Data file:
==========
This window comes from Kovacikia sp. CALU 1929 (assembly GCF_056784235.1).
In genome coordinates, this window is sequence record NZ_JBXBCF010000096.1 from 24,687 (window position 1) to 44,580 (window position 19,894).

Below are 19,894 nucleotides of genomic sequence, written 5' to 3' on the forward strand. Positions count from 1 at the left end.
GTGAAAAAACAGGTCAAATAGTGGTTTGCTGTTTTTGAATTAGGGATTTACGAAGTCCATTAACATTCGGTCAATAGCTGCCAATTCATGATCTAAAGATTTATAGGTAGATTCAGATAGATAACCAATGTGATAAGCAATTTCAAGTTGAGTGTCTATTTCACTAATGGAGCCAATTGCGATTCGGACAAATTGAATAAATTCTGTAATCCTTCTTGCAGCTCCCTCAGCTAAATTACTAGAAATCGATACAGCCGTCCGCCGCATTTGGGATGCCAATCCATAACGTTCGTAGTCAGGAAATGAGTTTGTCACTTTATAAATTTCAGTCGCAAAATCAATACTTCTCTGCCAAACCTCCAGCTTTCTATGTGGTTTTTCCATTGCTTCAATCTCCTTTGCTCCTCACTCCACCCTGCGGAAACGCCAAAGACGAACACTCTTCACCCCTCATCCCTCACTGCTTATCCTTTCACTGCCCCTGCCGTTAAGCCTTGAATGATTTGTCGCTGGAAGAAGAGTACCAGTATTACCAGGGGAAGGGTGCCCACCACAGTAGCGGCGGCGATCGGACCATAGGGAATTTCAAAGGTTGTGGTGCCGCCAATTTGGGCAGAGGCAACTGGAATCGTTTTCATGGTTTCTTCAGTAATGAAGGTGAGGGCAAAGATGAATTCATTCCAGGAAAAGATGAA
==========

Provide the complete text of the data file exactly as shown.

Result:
This window comes from Kovacikia sp. CALU 1929 (assembly GCF_056784235.1).
In genome coordinates, this window is sequence record NZ_JBXBCF010000096.1 from 24,687 (window position 1) to 44,580 (window position 19,894).

Below are 19,894 nucleotides of genomic sequence, written 5' to 3' on the forward strand. Positions count from 1 at the left end.
GTGAAAAAACAGGTCAAATAGTGGTTTGCTGTTTTTGAATTAGGGATTTACGAAGTCCATTAACATTCGGTCAATAGCTGCCAATTCATGATCTAAAGATTTATAGGTAGATTCAGATAGATAACCAATGTGATAAGCAATTTCAAGTTGAGTGTCTATTTCACTAATGGAGCCAATTGCGATTCGGACAAATTGAATAAATTCTGTAATCCTTCTTGCAGCTCCCTCAGCTAAATTACTAGAAATCGATACAGCCGTCCGCCGCATTTGGGATGCCAATCCATAACGTTCGTAGTCAGGAAATGAGTTTGTCACTTTATAAATTTCAGTCGCAAAATCAATACTTCTCTGCCAAACCTCCAGCTTTCTATGTGGTTTTTCCATTGCTTCAATCTCCTTTGCTCCTCACTCCACCCTGCGGAAACGCCAAAGACGAACACTCTTCACCCCTCATCCCTCACTGCTTATCCTTTCACTGCCCCTGCCGTTAAGCCTTGAATGATTTGTCGCTGGAAGAAGAGTACCAGTATTACCAGGGGAAGGGTGCCCACCACAGTAGCGGCGGCGATCGGACCATAGGGAATTTCAAAGGTTGTGGTGCCGCCAATTTGGGCAGAGGCAACTGGAATCGTTTTCATGGTTTCTTCAGTAATGAAGGTGAGGGCAAAGATGAATTCATTCCAGGAAAAGATGAA